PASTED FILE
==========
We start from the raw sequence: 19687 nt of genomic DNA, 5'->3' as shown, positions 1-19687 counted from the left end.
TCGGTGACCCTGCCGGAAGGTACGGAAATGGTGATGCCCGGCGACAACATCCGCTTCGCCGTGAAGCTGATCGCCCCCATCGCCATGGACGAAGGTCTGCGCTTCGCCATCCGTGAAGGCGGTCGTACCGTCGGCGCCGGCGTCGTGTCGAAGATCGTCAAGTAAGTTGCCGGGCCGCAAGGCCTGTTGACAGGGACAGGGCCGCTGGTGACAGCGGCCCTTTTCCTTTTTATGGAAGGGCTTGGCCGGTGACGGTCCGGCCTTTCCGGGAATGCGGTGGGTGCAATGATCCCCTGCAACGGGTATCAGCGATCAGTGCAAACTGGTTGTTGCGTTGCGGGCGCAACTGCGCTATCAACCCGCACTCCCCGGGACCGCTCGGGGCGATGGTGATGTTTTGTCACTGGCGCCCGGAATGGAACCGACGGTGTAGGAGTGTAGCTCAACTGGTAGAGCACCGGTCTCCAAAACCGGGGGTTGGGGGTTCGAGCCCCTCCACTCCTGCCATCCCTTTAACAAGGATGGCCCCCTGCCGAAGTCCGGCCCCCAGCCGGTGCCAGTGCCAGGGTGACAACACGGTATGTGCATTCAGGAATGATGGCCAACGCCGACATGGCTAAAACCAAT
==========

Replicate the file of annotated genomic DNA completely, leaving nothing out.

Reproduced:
We start from the raw sequence: 19687 nt of genomic DNA, 5'->3' as shown, positions 1-19687 counted from the left end.
TCGGTGACCCTGCCGGAAGGTACGGAAATGGTGATGCCCGGCGACAACATCCGCTTCGCCGTGAAGCTGATCGCCCCCATCGCCATGGACGAAGGTCTGCGCTTCGCCATCCGTGAAGGCGGTCGTACCGTCGGCGCCGGCGTCGTGTCGAAGATCGTCAAGTAAGTTGCCGGGCCGCAAGGCCTGTTGACAGGGACAGGGCCGCTGGTGACAGCGGCCCTTTTCCTTTTTATGGAAGGGCTTGGCCGGTGACGGTCCGGCCTTTCCGGGAATGCGGTGGGTGCAATGATCCCCTGCAACGGGTATCAGCGATCAGTGCAAACTGGTTGTTGCGTTGCGGGCGCAACTGCGCTATCAACCCGCACTCCCCGGGACCGCTCGGGGCGATGGTGATGTTTTGTCACTGGCGCCCGGAATGGAACCGACGGTGTAGGAGTGTAGCTCAACTGGTAGAGCACCGGTCTCCAAAACCGGGGGTTGGGGGTTCGAGCCCCTCCACTCCTGCCATCCCTTTAACAAGGATGGCCCCCTGCCGAAGTCCGGCCCCCAGCCGGTGCCAGTGCCAGGGTGACAACACGGTATGTGCATTCAGGAATGATGGCCAACGCCGACATGGCTAAAACCAAT